Meet the woman behind the scenes who helped put New Zealand's tour of the UK together.
Nadene Conlon has been in the role as the Kiwis' team manager for five years and became the first ever to be appointed full-time from 2016, overlooking all behind-the-scenes work that goes into the Kiwis, Junior Kiwis and Kiwi Ferns from a logistics perspective.
Conlon is currently the only female staff member in camp with the Kiwis in the United Kingdom after more than 10 months of planning the month-long tour.
The former Kiwi Ferns captain gave an insight to NRL.com this week into the planning that takes place to organise hotel locations, training facilities and venues, restaurants, community visits and personal requests like players' passports, extra baggage, laundry and everyday living.
"It's great, I don't really notice that I'm the only woman here," Conlon tells NRL.com.
"They're used to me being around so I'm just one of the boys really. I've worked in the game doing different things for over 20 years so I'm used to the environment.
"It changes the environment a little bit but I always want them to be themselves. They do mind what they say sometimes because there is a woman around and it's not all male talk but I am all for them being normal."
Conlon joked she often reminds some players she's not their mother but believes having at least one woman on tour offers a point of difference away from the game.
Rugby league is very accepting of women in commercial or community-type roles. But it is challenging in the football department.Nadene Conlon
"I do feel like I am forever picking up after them and reminding them of things," Conlon said.
"I think the guys like having a female presence, I probably am guilty of spoiling them a little bit and thinking of things only a woman would.
"But I'd never push a player to have a chat or anything like that if I thought something was wrong. They know I am always around if needed. Some of these players I have known a long time coming through as teenagers. It's important to have a homely feel in camp."
Conlon said working in a male-dominated industry at the international level comes with people often questioning her role with the Kiwis.
She is often assumed to be the physiotherapist or doctor, with people occasionally shocked when she clarifies her role.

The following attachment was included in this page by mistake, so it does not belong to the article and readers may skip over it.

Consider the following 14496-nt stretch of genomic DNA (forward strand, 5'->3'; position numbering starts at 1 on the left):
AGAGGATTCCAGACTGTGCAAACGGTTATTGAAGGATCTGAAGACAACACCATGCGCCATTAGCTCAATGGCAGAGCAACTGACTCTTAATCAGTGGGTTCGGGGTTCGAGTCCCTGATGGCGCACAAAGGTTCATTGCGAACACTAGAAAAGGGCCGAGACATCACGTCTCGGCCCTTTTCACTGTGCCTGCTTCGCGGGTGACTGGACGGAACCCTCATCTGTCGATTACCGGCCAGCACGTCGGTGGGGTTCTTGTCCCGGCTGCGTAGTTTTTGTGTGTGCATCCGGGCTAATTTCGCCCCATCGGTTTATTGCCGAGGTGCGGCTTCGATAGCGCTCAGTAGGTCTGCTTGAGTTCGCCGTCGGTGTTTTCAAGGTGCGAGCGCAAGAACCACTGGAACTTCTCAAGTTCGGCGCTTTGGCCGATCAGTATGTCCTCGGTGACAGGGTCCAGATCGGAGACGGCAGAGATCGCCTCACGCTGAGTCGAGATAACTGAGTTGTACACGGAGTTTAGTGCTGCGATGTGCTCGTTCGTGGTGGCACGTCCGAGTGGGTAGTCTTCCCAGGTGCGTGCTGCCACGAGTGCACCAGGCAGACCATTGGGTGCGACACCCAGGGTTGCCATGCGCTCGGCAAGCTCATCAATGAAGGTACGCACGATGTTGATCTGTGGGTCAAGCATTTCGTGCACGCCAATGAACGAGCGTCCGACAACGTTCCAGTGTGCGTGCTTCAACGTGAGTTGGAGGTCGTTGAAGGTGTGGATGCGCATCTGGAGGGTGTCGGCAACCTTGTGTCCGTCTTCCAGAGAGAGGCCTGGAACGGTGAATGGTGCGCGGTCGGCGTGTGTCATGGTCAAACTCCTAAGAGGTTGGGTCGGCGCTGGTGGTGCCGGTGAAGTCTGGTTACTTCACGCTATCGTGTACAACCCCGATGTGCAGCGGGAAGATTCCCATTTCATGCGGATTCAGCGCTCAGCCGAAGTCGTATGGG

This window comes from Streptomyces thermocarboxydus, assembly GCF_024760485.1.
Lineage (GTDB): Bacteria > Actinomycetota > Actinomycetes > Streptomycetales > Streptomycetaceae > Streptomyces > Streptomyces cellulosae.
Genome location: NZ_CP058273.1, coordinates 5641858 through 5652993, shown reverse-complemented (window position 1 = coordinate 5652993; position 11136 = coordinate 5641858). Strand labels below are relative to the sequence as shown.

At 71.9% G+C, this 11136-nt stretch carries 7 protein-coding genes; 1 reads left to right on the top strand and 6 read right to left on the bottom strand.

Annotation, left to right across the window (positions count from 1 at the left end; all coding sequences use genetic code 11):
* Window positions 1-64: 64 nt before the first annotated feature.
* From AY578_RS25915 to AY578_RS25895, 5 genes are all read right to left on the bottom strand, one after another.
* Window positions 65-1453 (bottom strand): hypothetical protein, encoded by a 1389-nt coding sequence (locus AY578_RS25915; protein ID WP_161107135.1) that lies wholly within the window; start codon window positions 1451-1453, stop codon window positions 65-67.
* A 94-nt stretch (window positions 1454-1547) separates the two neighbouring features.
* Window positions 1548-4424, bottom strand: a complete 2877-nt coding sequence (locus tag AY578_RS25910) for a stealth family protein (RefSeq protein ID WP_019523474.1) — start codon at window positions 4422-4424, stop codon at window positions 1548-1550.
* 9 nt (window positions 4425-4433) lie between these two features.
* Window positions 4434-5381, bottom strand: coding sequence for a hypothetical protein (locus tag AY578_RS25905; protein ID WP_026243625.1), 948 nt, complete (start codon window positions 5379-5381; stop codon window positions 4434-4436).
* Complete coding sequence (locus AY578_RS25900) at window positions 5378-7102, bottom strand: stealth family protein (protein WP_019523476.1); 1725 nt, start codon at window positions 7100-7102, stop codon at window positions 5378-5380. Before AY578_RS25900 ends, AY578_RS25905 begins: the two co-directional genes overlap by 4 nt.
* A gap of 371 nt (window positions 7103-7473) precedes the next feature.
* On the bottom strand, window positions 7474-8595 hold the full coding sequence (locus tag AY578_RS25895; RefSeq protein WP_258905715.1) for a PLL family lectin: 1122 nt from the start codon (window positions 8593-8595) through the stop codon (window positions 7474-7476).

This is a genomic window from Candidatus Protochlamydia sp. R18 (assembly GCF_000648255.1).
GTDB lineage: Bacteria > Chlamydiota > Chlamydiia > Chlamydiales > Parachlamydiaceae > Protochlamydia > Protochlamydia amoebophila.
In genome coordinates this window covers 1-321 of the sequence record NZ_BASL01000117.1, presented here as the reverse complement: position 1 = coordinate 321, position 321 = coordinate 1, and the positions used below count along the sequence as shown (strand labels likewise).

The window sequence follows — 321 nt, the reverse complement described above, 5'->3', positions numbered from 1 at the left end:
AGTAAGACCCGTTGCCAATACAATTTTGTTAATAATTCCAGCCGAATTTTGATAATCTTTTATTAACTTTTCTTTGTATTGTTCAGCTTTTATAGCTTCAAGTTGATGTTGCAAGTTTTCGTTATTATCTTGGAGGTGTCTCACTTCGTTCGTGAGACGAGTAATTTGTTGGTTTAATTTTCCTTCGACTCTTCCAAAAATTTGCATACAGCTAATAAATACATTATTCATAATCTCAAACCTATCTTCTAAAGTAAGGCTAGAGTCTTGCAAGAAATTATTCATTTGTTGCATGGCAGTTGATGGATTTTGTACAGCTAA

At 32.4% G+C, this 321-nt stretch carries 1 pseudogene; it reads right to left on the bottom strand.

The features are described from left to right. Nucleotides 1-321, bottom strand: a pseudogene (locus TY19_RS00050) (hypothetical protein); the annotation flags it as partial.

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Conlon represented the Kiwi Ferns for more than a decade and captained the side to World Cup triumph in 2000.
"I do find it a little bit challenging," Conlon said of the role.
"I'm still sometimes having to prove myself. No one would question a man in this role. What I've found is in recent times rugby league is very accepting of women in commercial or community-type roles.
"But it is challenging in the football department. Sometimes you have to know twice as much to be recognised. I think that it has shifted a little bit but it's a slow burn. Once people know me and understand my history and see that I'm very capable it's good.
"Rugby league has given me so many memories I'll cherish for a lifetime."
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Conlon travelled to several locations across Northern England earlier in the year as part of her tour planning to ensure that the more than 30 players and support staff with the Kiwis don't encounter any unexpected travel hurdles around their campaign.
"I've found it's imperative really because you just don't know what you're going to face," Conlon said.
"That way the transition is so much easier and everything is organised, you get that flow on.
"Even now with little things I can tell the bus drivers what entrance to a stadium to go through where as often they don't know.
"It's also about catching up with old staff at hotels we re-book in and they're aware of what we need as a group to help prepare the side. It's attention to detail so all that the guys have to worry about is focusing on the game."